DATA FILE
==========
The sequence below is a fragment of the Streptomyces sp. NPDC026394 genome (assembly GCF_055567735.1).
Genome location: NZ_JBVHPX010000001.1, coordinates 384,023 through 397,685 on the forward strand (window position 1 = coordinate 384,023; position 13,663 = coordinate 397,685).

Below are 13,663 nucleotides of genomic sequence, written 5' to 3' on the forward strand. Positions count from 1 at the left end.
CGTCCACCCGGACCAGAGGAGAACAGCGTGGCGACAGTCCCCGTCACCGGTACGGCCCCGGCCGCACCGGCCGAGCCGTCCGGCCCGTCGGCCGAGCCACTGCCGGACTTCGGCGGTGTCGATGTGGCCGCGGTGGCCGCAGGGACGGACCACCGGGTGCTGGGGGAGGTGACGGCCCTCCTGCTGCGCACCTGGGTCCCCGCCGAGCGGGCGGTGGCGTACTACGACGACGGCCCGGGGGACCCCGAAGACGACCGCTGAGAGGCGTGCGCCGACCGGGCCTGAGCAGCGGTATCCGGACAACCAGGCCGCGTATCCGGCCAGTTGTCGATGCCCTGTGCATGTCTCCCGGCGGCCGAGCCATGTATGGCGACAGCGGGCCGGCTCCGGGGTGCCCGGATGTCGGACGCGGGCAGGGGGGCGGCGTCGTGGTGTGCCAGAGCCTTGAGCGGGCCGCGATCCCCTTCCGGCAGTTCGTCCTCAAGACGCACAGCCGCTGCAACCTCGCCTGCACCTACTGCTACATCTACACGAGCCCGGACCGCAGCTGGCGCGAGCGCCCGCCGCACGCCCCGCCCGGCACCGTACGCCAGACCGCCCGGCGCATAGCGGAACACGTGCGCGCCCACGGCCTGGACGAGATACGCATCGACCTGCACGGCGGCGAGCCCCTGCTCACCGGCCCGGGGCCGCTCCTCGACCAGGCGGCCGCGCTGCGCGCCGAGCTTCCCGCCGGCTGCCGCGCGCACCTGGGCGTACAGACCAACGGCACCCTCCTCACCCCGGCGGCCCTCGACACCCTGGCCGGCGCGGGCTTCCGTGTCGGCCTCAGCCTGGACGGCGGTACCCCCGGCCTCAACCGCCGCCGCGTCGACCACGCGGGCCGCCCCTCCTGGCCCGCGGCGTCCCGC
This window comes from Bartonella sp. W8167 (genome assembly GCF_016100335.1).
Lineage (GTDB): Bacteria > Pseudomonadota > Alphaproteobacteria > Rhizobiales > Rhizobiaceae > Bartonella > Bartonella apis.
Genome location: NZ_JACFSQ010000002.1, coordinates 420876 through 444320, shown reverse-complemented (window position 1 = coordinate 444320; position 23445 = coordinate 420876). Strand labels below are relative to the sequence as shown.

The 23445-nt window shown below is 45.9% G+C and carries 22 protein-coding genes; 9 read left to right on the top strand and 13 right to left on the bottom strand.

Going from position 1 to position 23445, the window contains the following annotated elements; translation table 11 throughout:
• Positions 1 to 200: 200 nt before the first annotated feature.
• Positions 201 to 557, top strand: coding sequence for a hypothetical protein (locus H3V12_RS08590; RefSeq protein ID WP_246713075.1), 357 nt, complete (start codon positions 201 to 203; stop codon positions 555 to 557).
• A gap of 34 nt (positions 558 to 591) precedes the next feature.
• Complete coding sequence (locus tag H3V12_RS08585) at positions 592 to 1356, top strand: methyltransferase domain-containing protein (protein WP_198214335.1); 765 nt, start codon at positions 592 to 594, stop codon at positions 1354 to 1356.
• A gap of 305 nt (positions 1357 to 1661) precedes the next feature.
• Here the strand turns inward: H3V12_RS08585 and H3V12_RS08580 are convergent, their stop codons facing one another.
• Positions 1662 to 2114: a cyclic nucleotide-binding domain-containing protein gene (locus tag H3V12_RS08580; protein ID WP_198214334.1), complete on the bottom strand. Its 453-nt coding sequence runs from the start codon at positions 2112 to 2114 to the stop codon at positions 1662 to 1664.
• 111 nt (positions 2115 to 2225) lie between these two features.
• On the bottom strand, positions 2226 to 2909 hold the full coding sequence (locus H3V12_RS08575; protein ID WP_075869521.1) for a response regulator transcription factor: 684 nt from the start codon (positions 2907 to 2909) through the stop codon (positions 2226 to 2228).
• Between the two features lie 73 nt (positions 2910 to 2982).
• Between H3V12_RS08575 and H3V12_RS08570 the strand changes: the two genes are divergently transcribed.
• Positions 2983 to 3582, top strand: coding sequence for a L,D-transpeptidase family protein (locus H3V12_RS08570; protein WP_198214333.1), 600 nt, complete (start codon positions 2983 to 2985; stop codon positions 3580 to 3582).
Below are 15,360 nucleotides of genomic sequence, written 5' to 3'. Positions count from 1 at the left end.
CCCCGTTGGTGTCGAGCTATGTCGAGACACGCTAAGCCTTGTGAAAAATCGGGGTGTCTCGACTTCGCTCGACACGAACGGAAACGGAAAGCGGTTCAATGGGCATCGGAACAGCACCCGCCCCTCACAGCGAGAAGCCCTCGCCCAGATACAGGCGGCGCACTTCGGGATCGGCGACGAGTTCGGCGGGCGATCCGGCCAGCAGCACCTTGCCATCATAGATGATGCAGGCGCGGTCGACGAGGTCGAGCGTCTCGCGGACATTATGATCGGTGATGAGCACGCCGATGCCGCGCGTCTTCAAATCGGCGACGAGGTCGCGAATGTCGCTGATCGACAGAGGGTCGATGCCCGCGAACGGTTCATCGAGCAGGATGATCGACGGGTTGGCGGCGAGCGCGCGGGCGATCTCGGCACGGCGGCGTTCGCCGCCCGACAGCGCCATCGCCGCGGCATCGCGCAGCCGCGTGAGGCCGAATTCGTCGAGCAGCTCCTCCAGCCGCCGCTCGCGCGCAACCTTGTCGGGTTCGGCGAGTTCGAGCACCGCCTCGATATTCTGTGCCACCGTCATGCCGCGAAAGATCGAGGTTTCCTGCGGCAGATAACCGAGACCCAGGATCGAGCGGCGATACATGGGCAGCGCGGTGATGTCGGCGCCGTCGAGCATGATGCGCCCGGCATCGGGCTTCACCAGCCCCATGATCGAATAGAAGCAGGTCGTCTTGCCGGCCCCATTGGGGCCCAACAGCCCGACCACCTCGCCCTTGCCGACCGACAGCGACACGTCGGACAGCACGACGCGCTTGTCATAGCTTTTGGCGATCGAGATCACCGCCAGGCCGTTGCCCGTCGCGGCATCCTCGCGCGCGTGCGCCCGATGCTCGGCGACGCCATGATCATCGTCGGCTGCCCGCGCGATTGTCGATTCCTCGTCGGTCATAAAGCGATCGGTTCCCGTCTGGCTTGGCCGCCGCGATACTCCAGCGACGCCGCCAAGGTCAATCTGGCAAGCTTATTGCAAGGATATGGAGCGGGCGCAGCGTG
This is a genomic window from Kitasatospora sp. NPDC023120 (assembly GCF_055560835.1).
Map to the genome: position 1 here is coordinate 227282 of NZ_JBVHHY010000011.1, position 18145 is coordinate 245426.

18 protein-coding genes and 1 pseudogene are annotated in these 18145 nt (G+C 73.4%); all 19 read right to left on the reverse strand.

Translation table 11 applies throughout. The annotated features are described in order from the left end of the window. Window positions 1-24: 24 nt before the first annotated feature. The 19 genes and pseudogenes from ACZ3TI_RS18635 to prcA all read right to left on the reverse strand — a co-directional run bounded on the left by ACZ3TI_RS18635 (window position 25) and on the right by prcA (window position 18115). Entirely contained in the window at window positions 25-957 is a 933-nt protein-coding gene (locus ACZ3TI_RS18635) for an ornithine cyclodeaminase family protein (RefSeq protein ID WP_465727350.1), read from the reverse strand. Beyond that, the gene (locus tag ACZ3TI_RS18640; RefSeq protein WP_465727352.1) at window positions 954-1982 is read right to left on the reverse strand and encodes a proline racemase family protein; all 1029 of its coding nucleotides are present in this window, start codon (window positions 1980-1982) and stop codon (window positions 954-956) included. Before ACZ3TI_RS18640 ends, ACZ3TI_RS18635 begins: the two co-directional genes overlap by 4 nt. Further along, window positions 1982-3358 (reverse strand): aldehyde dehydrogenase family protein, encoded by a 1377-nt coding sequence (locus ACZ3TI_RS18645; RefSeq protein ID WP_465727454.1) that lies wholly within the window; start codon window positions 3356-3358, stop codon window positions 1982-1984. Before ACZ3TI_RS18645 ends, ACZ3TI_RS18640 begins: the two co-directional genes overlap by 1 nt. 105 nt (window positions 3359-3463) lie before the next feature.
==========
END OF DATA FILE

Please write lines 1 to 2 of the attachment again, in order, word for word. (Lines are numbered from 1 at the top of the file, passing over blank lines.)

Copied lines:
The sequence below is a fragment of the Streptomyces sp. NPDC026394 genome (assembly GCF_055567735.1).
Genome location: NZ_JBVHPX010000001.1, coordinates 384,023 through 397,685 on the forward strand (window position 1 = coordinate 384,023; position 13,663 = coordinate 397,685).